His other great quality was neatness. Be it a book, chair or desk, everything had to be tidy. He could normally be found in the front room of his home. These were the items typically present there: a lovely strawmat, a sloped desk, a bench, a small stool, a recliner. Hiriyanna would sit normally sit on the strawmat and do his study and writing on the sloped desk. Behind him, mounted to the wall was a cupboard divided into five or six shelves. It contained copies of his handwritten material in neatly bound files.
He would seat guests on the recliner and would himself sit on the stool, a protocol he never broke throughout his life. If more than one guest arrived, the others would sit on the bench.
Behind this front room was his personal library. That too, was fastidiously tidy. Not a single speck of dust. He would wipe it clean with his own hands.
Hiriyanna’s punctuality is truly praiseworthy. When I visited his home for the first time on a Monday morning at eight, he was waiting by the gate at the appointed time with a pencil and notebook in his hand. When he saw me, he led me to that room, offered me a seat first and sat down only after I did. When I sat down on the strawmat—my preferred seat—he did likewise. Immediately, he began:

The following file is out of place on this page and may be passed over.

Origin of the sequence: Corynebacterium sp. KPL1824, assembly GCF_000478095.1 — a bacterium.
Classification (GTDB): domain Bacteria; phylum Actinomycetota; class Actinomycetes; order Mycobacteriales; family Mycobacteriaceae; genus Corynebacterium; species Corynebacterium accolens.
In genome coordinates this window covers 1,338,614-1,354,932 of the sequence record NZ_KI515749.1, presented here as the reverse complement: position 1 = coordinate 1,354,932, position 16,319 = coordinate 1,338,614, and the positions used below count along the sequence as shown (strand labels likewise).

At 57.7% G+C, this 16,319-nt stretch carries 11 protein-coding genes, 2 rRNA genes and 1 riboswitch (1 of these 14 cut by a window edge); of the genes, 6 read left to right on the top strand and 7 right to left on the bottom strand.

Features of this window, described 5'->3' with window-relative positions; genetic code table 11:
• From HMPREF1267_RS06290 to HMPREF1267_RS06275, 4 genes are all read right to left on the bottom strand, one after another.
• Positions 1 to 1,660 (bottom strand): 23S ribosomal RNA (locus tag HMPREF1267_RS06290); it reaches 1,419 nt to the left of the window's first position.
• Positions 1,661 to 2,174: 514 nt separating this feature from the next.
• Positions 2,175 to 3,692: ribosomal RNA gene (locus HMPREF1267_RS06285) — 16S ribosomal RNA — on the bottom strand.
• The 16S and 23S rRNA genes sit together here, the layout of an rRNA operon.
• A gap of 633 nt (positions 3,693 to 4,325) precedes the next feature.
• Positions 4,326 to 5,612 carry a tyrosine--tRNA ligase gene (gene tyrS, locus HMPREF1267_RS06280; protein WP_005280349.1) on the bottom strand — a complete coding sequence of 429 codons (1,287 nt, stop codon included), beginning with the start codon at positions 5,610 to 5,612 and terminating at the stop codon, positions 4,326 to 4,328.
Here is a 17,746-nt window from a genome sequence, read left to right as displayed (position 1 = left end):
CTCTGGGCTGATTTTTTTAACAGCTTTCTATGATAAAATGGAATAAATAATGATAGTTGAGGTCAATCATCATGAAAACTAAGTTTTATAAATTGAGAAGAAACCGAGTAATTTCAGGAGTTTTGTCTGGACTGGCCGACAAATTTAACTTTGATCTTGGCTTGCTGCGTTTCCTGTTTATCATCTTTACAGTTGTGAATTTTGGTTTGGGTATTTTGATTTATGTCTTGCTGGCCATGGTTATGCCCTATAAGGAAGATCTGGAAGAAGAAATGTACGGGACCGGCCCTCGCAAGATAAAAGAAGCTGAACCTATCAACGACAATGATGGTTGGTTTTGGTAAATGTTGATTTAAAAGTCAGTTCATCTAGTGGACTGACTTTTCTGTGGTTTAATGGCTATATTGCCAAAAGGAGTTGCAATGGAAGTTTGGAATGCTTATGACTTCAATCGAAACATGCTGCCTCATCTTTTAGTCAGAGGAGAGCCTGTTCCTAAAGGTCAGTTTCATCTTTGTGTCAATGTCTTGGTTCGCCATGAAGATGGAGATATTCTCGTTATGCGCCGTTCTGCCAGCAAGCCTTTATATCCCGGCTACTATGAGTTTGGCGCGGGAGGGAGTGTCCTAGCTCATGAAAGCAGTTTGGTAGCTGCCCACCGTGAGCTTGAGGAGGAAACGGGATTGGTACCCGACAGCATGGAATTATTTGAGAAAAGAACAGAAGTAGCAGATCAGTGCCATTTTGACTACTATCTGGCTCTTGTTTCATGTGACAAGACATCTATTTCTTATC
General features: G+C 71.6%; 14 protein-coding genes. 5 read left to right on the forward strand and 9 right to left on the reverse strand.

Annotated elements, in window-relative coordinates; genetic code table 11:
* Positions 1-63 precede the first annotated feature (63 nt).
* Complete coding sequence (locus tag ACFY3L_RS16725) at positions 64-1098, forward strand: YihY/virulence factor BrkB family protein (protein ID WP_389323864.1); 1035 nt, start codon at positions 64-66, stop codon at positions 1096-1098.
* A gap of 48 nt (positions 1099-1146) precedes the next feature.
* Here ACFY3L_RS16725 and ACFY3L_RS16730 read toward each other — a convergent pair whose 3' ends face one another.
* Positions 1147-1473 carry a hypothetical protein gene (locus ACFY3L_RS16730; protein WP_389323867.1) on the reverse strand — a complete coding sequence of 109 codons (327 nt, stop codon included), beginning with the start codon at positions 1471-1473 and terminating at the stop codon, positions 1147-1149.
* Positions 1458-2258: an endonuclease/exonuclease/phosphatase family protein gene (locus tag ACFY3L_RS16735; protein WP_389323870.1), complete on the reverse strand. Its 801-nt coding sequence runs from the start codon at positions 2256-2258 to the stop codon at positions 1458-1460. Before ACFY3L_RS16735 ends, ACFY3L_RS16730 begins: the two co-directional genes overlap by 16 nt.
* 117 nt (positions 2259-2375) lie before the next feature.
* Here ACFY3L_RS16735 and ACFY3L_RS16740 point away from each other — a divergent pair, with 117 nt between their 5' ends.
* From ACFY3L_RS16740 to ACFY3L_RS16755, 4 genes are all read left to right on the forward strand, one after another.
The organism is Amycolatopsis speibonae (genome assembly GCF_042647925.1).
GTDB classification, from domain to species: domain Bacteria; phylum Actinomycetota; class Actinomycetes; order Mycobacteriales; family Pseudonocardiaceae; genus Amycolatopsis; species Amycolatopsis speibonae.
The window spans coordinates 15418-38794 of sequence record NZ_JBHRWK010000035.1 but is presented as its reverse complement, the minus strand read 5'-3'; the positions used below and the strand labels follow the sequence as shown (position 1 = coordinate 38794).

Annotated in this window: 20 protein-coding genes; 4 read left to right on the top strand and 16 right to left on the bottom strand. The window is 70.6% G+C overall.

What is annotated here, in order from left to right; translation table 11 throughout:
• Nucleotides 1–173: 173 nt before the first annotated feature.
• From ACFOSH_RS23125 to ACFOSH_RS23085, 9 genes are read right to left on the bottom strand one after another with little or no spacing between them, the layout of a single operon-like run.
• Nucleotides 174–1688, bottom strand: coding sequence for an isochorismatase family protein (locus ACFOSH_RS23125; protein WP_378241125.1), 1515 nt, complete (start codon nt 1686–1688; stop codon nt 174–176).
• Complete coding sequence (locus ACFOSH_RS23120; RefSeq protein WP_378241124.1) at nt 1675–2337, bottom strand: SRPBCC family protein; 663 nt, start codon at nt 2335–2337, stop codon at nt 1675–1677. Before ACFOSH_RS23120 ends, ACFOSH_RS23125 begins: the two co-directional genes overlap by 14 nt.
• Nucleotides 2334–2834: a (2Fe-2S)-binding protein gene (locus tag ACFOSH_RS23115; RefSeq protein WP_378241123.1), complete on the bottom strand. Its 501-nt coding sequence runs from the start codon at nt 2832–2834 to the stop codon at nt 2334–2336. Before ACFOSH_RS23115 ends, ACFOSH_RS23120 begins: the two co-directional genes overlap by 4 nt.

“You might want to rethink this usage (you have made) in light of the usage given in X book, Y page, Z line number…”
Pleasantries, greetings and the rest came later. The work on hand took precedence over everything else—this was his system.
There was no scope for small talk with Hiriyanna. It was unnecessary to raise your voice. My voice should be audible to him, not to others.
There was neither ornamentation nor ostentation in Hiriyanna. In dress, speech, and body language, there was no hint of arrogance. His conduct was marked by a high degree of dignified refinement.
In philosophy, Hiriyanna placed greater value upon individual experience than bookish scholarship. On occasion, he told me this:
“It has come to my notice that some people have criticised me for omitting the discussion on the Dvaita[iv] school in my Outlines book. I will tell you the real reason. I lack adequate personal experience in this school. I wish to bring its tenets into my personal experience and I’m searching for someone who can guide me in this direction. Of the Dvaita scholars that you know, can you introduce me to someone who can guide me in this regard?”